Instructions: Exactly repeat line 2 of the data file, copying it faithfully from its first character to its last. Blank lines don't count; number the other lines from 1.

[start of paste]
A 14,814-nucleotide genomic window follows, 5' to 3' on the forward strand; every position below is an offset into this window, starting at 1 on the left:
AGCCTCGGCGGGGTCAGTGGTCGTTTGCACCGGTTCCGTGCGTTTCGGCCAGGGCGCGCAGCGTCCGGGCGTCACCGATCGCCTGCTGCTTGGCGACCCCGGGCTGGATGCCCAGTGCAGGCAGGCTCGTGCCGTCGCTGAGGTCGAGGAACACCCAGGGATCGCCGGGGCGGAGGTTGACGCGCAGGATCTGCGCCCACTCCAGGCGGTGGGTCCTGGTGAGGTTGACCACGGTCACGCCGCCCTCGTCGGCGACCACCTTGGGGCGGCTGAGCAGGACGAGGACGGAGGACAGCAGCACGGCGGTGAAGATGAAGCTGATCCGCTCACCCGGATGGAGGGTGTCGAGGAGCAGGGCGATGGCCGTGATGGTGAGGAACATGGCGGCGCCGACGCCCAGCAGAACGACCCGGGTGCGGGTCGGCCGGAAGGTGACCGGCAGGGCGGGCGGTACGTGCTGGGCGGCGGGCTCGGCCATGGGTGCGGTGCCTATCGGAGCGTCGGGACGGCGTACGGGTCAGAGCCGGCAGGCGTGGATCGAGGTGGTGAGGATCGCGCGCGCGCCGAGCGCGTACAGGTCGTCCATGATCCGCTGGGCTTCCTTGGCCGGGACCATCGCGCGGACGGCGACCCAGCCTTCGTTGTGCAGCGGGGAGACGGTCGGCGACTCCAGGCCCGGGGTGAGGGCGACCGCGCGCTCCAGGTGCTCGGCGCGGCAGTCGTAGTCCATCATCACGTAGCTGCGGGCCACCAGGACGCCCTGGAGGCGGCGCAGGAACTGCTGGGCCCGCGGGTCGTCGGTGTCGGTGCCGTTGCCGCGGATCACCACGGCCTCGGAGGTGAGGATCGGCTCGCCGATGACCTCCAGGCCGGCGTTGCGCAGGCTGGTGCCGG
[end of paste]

AGCCTCGGCGGGGTCAGTGGTCGTTTGCACCGGTTCCGTGCGTTTCGGCCAGGGCGCGCAGCGTCCGGGCGTCACCGATCGCCTGCTGCTTGGCGACCCCGGGCTGGATGCCCAGTGCAGGCAGGCTCGTGCCGTCGCTGAGGTCGAGGAACACCCAGGGATCGCCGGGGCGGAGGTTGACGCGCAGGATCTGCGCCCACTCCAGGCGGTGGGTCCTGGTGAGGTTGACCACGGTCACGCCGCCCTCGTCGGCGACCACCTTGGGGCGGCTGAGCAGGACGAGGACGGAGGACAGCAGCACGGCGGTGAAGATGAAGCTGATCCGCTCACCCGGATGGAGGGTGTCGAGGAGCAGGGCGATGGCCGTGATGGTGAGGAACATGGCGGCGCCGACGCCCAGCAGAACGACCCGGGTGCGGGTCGGCCGGAAGGTGACCGGCAGGGCGGGCGGTACGTGCTGGGCGGCGGGCTCGGCCATGGGTGCGGTGCCTATCGGAGCGTCGGGACGGCGTACGGGTCAGAGCCGGCAGGCGTGGATCGAGGTGGTGAGGATCGCGCGCGCGCCGAGCGCGTACAGGTCGTCCATGATCCGCTGGGCTTCCTTGGCCGGGACCATCGCGCGGACGGCGACCCAGCCTTCGTTGTGCAGCGGGGAGACGGTCGGCGACTCCAGGCCCGGGGTGAGGGCGACCGCGCGCTCCAGGTGCTCGGCGCGGCAGTCGTAGTCCATCATCACGTAGCTGCGGGCCACCAGGACGCCCTGGAGGCGGCGCAGGAACTGCTGGGCCCGCGGGTCGTCGGTGTCGGTGCCGTTGCCGCGGATCACCACGGCCTCGGAGGTGAGGATCGGCTCGCCGATGACCTCCAGGCCGGCGTTGCGCAGGCTGGTGCCGG